The folk of East Passyunk Avenue dwell within an embarrassment of restaurant riches, but when the weather’s as lovely as it was at the beginning of August, apparently only one bar will do. That’s what I couldn’t help thinking when I turned up at Stateside on an evening when its giant windows inhaled a mild breeze. Every indoor stool but one was occupied. The open-air counter facing Cross Street was full, and the sidewalk bar on Passyunk was three deep with what looked like the tail end of a Hugo Boss shoot.
When a stroke of luck swept me into a Steam Age swivel-mount seat on the Cross Street side, there was no denying that life was good.
Then the wait began.
The wait for a menu was easily conquered: there was a stack within arm’s reach, from which I served myself and a stranger who’d snagged another seat. But then there was the wait to order, the wait for a drink, the even longer wait to order a second... Suffice it to say that Stateside did not maximize the revenue it could have siphoned from me.
There was no blaming the bartender. How do you survey three bars for the raised eyebrows of a drink-seeker when you’re already shaking one cocktail in your left hand, another in your right, and using your forearm to modulate the flow of a stout from the nitro tap? You don’t. Not when you’re the only one back there—and you’re doing it all with a broken finger, to boot.
Eventually an admirably frothy whiskey sour landed in front of me, and life was good again. But as a succession of three dishes followed it—arriving in the reverse order of what I’d have expected (a not-quite-entrée of seared porgy slices and almost-crispy black trumpet mushrooms, then lobster salad in lettuce cups, and finally a palate-cleansing chilled watermelon soup)—it was hard not to wonder what exactly was going on. The food was good. My cocktail was good—though I didn’t have the heart to burden the bartender with shaking another. But what on earth was the management up to? Not properly staffing the joint, for starters.
Of course it’s been a while now since Stateside lost the staff member who put it on the map. I thought about that, too, as the syncopated beat of Lorde’s “Royals” pulsed over the bar chatter. Last year’s song of the summer came out the same month opening chef George Sabatino left—March 2013—and already it sounds so old! Philadelphia restaurants face the same brutal marketplace these days. Last year’s toughest reservation is this year’s half-forgotten curiosity on Pop-Up Video.
Stateside replaced Sabatino with Elijah Milligan, who was in turn replaced by Kevin D’Egidio late last year. A week after my hectic dinner at the bar I came back with my wife, who celebrated a memorable birthday here in Sabatino’s day. This time the crowd was thinner and the broken-fingered bartender had help. And though we didn’t have anything quite as stunning as Sabatino’s steak tartare, or as inventive as his asparagus three ways, D’Egidio shares his predecessor’s knack for going eclectic without going overboard.
We ate creamy grits with good shrimp and seared okra pods that still had some of their snap. Lean lamb hearts were the surprise hit of a dish that would have been a winner just on the basis of the rich neck meat taken off the bones, shredded, and formed into a medallion whose edges were finished off to a slight crisp. There was a fine salad of ripe heirloom tomatoes, studded with nigella seeds, garnished with a sprightly puree of favas and green tomatoes. D’Egidio’s bacon-flecked homemade fettuccini had a lot going for it—specifically, broccolini florets cooked in the manner of kale chips, so that they shattered into shards that functioned like breadcrumbs.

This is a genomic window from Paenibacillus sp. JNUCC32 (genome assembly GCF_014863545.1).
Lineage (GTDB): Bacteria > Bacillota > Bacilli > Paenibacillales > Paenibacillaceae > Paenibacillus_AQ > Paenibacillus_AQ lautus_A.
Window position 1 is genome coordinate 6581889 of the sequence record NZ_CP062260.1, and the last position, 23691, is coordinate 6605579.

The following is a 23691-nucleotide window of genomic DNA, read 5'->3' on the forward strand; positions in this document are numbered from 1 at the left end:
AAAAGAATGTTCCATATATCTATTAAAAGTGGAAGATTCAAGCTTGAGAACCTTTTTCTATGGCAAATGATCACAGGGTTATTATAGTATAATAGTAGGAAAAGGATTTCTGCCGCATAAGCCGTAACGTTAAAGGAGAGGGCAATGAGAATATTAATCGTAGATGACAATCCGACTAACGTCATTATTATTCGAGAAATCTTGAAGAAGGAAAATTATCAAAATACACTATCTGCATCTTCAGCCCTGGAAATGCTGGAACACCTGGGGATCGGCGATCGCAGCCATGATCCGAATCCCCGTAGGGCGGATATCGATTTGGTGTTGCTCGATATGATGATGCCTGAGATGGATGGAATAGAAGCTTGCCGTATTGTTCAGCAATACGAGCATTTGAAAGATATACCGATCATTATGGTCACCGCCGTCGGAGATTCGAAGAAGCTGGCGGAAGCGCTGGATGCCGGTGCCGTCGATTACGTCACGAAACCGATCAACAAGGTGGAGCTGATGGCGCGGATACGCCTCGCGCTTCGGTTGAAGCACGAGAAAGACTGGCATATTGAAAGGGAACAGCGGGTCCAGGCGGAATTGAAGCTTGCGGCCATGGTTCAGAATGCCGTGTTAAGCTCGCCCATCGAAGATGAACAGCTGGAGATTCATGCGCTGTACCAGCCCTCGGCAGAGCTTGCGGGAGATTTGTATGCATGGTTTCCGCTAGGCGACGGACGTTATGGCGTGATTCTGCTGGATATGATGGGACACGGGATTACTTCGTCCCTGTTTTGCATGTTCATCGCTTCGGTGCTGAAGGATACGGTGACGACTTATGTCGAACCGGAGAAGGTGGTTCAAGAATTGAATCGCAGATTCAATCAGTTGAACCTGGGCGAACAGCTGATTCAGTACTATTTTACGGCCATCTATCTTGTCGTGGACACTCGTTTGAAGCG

Imbalances cropped up in both the food and the drinks. Among two or three dishes, an octopus and pork belly plate stood out in this regard. I loved—absolutely loved—how the high-toned essence of tomatillos permeated the oil slick at the bottom of the bowl. But it couldn’t cut all the way through the caramelized hoisin lacquered too thickly on the proteins. A couple cocktails also needed tweaking. Our attentive server made that happen for an overly sweet Boulevardier, taking it back for some additional bitterness. But it seemed poor form to ask for another ounce of gin in the Pom Collins—a pomegranate spin on the Tom.
The Golden Axelrod, a sneakily boozy yet energetic blend of gin, rhubarb liqueur, Breckenridge amaro and sweet vermouth topped with champagne, was as perfect, in its own eclectic way, as the classic whiskey sour I’d had the week before. And this time the even pacing and proper staffing levels ensured that it arrived while there was still more food to come—unlike the off-dry Muller-Thurgau/Riesling/Gewurztraminer/Pinot Gris blend that ended up being an awkward digestif on my earlier visit.
When my colleague Victor Fiorillo checked out Stateside this past winter, he judged it “just another dimly lit bar with a big whiskey list and slow service.” I rolled snake eyes on the service front, too, before scoring a seven the second time around. And there’s no doubt that summer—even the waning weeks of the season—is a better time to be here. But there’s still more to Stateside than its big whiskey list.
Among other things, it still has the capacity to surprise. The best thing I had over the course of my two recent visits was a dessert to beat any that came my way in Stateside’s earlier eras. It was a thyme-perfumed blueberry pie whose minimal added sugar and a maximally crispy crust distinguished it as my favorite treat of the summer.
Which isn’t over just yet.